Hexanchus griseus (Bonnaterre, 1788)
Bluntnose sixgill shark
Hexanchus griseus
photo by Murch, A.

Family:  Hexanchidae (Cow sharks)
Max. size:  482 cm TL (male/unsexed); max.weight: 590 kg
Environment:  bathydemersal; marine; depth range 1 - 2500 m, oceanodromous
Distribution:  Circumglobal: In tropical and temperate waters; (Ref. 13573). Western Atlantic: North Carolina to Florida (USA) and northern Gulf of Mexico to northern Argentina. Eastern Atlantic: Iceland and Norway to Namibia, including the Mediterranean. Indian Ocean: Madagascar, Mozambique, South Africa, and Arabian Sea (Ref.85183). Western Pacific: eastern Japan to New Zealand and Hawaii. Eastern Pacific: Aleutian Islands, Alaska to Baja California, Mexico; also Chile . Highly migratory species, Annex I of the 1982 Convention on the Law of the Sea (Ref. 26139, Ref. 41819).
Diagnosis:  Dorsal spines (total): 0-0; Dorsal soft rays (total): 0-0; Anal spines: 0-0; Anal soft rays: 0-0. A heavily-bodied, broad-headed sixgill shark, mouth ventral with 6 rows of lower, bladelike, comb-shaped teeth on each side (Ref. 247). Snout broadly rounded, body fusiform (Ref. 6871). Anal fin smaller than dorsal fin (Ref. 6871). Brown or grey above, paler below, with a light stripe along side (Ref. 26346). Fins with white edges (Ref. 6574). Live specimens with fluorescent green eyes (Ref. 6871). Six gill slits are very long (Ref. 35388).
Biology:  Depth range reported at 0m-2000m. A deepwater species of the outer continental and insular shelves and upper slopes (Ref. 6871). Near bottom, occasionally pelagic, adults usually below 91 m (Ref. 58302). Juveniles may be found close inshore (Ref. 6871). Found on the bottom by day, moving to the surface at night to feed, and where it may take longlines set for other species (Ref. 45445). Depth distribution related to growth and temperature, with juveniles having most shallow records and from colder, poleward regions (Ref. 58302). Feeds on a wide range of marine organisms, including other sharks, rays, chimaeras, bony fish, squids, crabs, shrimps, carrion, and even seals. Ovoviviparous (Ref. 205), with 22 to 108 pups in a litter (Ref. 247). Marketed fresh, frozen, or dried salted; also utilized as a source of oil and fishmeal. Not known to have attacked people without provocation (Ref. 247). Give birth to almost 100 young (Ref. 35388).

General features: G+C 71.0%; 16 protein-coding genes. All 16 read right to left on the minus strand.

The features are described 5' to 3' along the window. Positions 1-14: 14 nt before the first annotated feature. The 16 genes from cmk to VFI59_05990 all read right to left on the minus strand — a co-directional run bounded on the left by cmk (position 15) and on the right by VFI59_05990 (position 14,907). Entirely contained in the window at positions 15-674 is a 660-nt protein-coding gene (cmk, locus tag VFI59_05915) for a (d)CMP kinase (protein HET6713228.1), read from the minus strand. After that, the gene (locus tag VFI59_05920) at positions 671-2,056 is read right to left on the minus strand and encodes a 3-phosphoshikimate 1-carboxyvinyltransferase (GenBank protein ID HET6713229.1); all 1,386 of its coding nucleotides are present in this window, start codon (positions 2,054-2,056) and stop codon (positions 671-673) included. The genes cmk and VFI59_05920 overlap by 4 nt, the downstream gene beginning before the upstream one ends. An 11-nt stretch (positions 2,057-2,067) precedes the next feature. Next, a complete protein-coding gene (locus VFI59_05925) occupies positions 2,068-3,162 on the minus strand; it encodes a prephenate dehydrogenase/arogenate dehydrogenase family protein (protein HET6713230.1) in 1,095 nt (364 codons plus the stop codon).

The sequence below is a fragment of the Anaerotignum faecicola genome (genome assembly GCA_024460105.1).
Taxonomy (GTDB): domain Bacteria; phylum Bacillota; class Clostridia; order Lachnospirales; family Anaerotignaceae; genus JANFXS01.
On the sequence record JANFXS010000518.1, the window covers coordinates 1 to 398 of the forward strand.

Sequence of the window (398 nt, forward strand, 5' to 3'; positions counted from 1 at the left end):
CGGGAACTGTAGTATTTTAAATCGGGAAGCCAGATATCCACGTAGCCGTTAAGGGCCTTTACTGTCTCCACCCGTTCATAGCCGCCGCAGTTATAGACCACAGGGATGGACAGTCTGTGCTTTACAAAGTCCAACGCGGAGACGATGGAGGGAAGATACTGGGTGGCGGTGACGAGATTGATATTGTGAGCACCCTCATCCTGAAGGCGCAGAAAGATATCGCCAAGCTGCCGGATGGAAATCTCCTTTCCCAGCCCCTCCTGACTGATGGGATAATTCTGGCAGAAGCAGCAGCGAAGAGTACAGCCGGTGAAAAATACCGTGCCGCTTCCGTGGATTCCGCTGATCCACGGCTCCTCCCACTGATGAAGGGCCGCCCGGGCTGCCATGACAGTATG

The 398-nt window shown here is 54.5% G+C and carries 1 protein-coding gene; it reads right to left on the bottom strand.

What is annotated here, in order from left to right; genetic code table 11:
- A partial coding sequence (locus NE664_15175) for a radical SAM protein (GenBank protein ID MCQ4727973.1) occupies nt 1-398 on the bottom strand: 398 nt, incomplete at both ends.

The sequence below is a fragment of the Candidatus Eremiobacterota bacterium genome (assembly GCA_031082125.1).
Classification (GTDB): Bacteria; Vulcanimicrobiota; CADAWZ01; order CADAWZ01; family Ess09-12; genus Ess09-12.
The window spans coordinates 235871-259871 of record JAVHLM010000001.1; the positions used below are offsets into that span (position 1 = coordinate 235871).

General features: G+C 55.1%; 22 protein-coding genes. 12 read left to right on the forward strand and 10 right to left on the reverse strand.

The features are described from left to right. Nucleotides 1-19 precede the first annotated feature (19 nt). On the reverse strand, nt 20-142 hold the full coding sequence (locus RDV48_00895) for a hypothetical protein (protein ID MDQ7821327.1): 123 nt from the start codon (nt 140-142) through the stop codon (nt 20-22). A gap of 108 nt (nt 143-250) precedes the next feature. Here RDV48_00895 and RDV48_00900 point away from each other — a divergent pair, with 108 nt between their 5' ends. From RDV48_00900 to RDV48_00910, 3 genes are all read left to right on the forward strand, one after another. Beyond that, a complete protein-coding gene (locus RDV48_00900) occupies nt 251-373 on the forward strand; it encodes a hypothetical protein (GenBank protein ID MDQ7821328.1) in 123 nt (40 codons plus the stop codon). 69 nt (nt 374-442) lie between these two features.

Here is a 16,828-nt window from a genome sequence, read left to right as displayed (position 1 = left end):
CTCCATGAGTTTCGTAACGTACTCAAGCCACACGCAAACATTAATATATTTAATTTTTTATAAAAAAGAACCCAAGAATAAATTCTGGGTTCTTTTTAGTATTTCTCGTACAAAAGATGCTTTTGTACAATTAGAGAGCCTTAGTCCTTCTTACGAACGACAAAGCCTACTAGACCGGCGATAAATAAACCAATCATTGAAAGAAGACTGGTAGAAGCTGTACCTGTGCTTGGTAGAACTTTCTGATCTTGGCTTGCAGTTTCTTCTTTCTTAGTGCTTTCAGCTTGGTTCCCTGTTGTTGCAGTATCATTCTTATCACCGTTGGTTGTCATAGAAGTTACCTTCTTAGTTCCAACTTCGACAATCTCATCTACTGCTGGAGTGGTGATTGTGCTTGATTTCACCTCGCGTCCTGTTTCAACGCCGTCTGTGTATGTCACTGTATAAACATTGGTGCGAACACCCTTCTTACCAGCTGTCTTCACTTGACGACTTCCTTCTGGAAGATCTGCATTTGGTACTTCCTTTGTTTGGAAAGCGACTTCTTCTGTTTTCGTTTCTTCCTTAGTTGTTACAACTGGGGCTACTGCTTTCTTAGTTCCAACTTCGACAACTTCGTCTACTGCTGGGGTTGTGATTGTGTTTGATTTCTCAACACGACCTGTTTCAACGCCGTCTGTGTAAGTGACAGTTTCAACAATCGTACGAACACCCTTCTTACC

IUCN Red List Status: Near Threatened (NT); Date assessed: 21 November 2019 (A2bd) Ref. (124695)
Threat to humans:  poisonous to eat
Country info:  Recorded from specimens taken from Bukana, Sikayab, Dapitan City; Pamilacan Islands (Ref. 47737). Also Ref. 280, 13573.

Source and more info: www.fishbase.org. For personal, classroom, and other internal use only. Not for publication.

Page created by Jen, 05.08.02, php script by kbanasihan 06/09/2010 ,  last modified by sortiz, 10/02/17